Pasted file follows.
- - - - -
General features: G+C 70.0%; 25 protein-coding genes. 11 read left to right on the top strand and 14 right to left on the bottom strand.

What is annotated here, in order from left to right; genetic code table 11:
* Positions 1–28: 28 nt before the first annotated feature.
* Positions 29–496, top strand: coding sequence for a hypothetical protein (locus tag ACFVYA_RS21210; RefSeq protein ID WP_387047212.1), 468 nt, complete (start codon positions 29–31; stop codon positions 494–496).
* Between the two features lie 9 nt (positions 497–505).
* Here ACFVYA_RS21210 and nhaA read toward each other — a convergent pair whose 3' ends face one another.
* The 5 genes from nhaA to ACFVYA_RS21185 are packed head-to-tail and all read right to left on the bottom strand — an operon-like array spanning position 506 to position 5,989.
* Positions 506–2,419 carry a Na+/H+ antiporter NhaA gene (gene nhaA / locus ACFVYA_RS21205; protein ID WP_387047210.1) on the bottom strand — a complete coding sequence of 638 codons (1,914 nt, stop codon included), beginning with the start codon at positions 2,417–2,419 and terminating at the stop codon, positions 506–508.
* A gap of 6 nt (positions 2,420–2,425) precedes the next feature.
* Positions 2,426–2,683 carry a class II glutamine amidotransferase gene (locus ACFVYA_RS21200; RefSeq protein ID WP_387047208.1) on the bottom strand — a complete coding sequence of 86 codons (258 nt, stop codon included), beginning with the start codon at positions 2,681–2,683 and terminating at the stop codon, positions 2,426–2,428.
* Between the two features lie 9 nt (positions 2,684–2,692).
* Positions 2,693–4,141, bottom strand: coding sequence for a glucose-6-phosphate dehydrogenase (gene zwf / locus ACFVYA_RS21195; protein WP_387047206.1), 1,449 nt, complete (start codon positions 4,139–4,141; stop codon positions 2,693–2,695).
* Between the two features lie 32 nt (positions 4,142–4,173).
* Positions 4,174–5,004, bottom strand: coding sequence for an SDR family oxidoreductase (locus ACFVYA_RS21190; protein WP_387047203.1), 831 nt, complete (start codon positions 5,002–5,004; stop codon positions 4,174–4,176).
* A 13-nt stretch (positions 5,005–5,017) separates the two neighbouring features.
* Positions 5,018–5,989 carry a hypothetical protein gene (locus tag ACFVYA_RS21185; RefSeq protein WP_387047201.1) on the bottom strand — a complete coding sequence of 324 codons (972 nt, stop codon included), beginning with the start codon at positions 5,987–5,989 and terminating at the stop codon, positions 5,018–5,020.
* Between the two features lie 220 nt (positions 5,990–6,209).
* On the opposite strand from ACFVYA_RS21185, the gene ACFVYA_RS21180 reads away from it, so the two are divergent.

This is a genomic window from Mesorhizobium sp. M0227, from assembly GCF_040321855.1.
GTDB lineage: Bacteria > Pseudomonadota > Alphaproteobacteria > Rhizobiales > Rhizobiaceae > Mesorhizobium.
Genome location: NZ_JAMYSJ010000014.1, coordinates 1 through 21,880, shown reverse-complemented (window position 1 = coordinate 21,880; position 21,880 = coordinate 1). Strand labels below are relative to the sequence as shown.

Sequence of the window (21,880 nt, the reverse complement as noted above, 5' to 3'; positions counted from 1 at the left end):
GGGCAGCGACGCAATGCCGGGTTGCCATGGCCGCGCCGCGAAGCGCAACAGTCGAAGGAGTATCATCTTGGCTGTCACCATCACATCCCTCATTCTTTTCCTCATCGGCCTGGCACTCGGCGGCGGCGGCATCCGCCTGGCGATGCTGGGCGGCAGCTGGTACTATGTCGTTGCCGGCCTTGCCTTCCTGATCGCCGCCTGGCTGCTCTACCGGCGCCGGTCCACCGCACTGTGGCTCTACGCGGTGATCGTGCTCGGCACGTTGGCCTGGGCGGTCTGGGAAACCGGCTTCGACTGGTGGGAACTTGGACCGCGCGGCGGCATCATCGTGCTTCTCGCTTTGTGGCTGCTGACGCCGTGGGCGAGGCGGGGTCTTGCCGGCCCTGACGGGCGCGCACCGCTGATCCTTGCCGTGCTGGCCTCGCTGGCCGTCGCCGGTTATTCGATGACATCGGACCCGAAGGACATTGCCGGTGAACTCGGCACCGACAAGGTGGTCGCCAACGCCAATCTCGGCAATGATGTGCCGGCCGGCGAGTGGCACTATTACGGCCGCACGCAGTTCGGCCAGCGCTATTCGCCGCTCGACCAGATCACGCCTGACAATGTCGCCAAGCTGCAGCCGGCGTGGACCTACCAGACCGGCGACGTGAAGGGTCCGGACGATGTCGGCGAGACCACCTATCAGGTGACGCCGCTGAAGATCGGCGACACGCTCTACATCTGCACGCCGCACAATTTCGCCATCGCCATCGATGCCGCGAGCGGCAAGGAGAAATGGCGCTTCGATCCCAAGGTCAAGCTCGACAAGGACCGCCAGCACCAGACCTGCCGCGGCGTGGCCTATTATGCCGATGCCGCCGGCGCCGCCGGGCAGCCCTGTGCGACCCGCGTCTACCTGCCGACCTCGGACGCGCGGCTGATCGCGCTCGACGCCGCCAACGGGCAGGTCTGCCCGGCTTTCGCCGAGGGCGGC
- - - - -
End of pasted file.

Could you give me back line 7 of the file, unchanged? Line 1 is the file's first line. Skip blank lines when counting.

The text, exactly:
* The 5 genes from nhaA to ACFVYA_RS21185 are packed head-to-tail and all read right to left on the bottom strand — an operon-like array spanning position 506 to position 5,989.